Thursday, June 2, 2011

Things That Kept Me Awake At Night As a Contractor

When I first started my construction business in the 70's, I was young and full of hopes and dreams. What worries could there possibly be?

In a short period of time, I learned that life has its complications. Around every corner is an unknown. In this short blog, I hope to help some of you to discover the steps that helped me improve my construction business.

Like many of you, I started my business with a little money and a pickup truck. As a matter of fact, I didn't even own any tools.

After completing my tour working in the Middle East, I came home sick with viral pneumonia, and a small amount of cash saved up. After three weeks in the hospital, I contacted my friend and had him incorporate my business. When that was done, I had my business cards printed, and I was now a contractor . . .  so I thought.

Weeks without work, banks not excited about extending a line of credit for me, and surety companies telling me I was too young, left me without work, a slow drain on my cash, and dreams slowly being shattered.

That was the first thing that kept me up at night, worrying about not having work.

This brought me to lesson number one. Never wait for things to come to you, get up and get out and capture them for yourself. From that, I learned how to market my construction services. I also learned PR and used that very effectively to promote my business. Even in the most dismal of times, this two business metrics helped me to survive and thrive.

With work in the pipeline, I soon experience the next 'thing' that would keep me awake at night. MONEY!

You see. Your business survives on cash. Reality is, it is a cash eating machine, and if isn't controlled. It WILL eat you out of house and home.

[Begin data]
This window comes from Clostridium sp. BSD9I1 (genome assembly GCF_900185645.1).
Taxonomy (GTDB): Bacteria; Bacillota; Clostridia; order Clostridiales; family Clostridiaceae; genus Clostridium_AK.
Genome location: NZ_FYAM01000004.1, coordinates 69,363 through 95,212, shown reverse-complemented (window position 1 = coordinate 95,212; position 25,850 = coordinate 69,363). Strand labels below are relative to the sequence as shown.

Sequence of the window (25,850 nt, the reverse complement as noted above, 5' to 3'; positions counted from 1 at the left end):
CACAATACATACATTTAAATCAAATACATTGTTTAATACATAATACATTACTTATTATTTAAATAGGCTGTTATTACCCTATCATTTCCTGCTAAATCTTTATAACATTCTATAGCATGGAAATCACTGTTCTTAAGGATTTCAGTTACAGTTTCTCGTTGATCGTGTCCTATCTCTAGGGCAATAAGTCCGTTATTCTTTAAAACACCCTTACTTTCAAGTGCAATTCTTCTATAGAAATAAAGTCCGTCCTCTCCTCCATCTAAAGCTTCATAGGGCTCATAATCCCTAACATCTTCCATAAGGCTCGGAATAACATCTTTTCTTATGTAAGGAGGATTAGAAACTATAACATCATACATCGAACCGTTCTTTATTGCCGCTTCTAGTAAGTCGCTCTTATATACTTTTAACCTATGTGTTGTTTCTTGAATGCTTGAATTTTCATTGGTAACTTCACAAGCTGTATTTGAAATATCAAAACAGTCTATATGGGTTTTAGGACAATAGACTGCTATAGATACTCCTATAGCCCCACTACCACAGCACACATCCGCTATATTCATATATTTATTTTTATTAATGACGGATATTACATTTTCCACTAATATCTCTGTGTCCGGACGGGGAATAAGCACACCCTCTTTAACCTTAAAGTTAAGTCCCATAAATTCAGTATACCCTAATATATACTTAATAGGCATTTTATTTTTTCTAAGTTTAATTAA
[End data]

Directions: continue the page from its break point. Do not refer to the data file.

That brought me to lesson number two. Understand your financial metrics.

My Dad was a successful contractor himself, and with a degree in Accounting, he taught a very valuable lesson. The real 'money' is made in the business end of the business, not in the contracting end.

What did he mean?

Simply put, you can make money in the contracting end, but if you do not understand and control the business end, the money will disappear through lack of control. You need to learn and control your financial metrics!

Once I mastered my financial metrics, I was making money, real money. My competitor's couldn't figure it out. I controlled my expenses, maximized my earnings and turn cash into assets. These assets became money-producing assets, not depreciating expenses. There is a difference. Shiny objects are depreciating objects, and it is in one's best interest to stay away from them. They will take you down!

Life was rolling along and I was being prepared for life lesson number three. There is only so much of me to go around.

Before I knew it, my time was being consumed from all sides and every angle that existed in my business. I was quick to realize that I didn't own a business, my business owned me!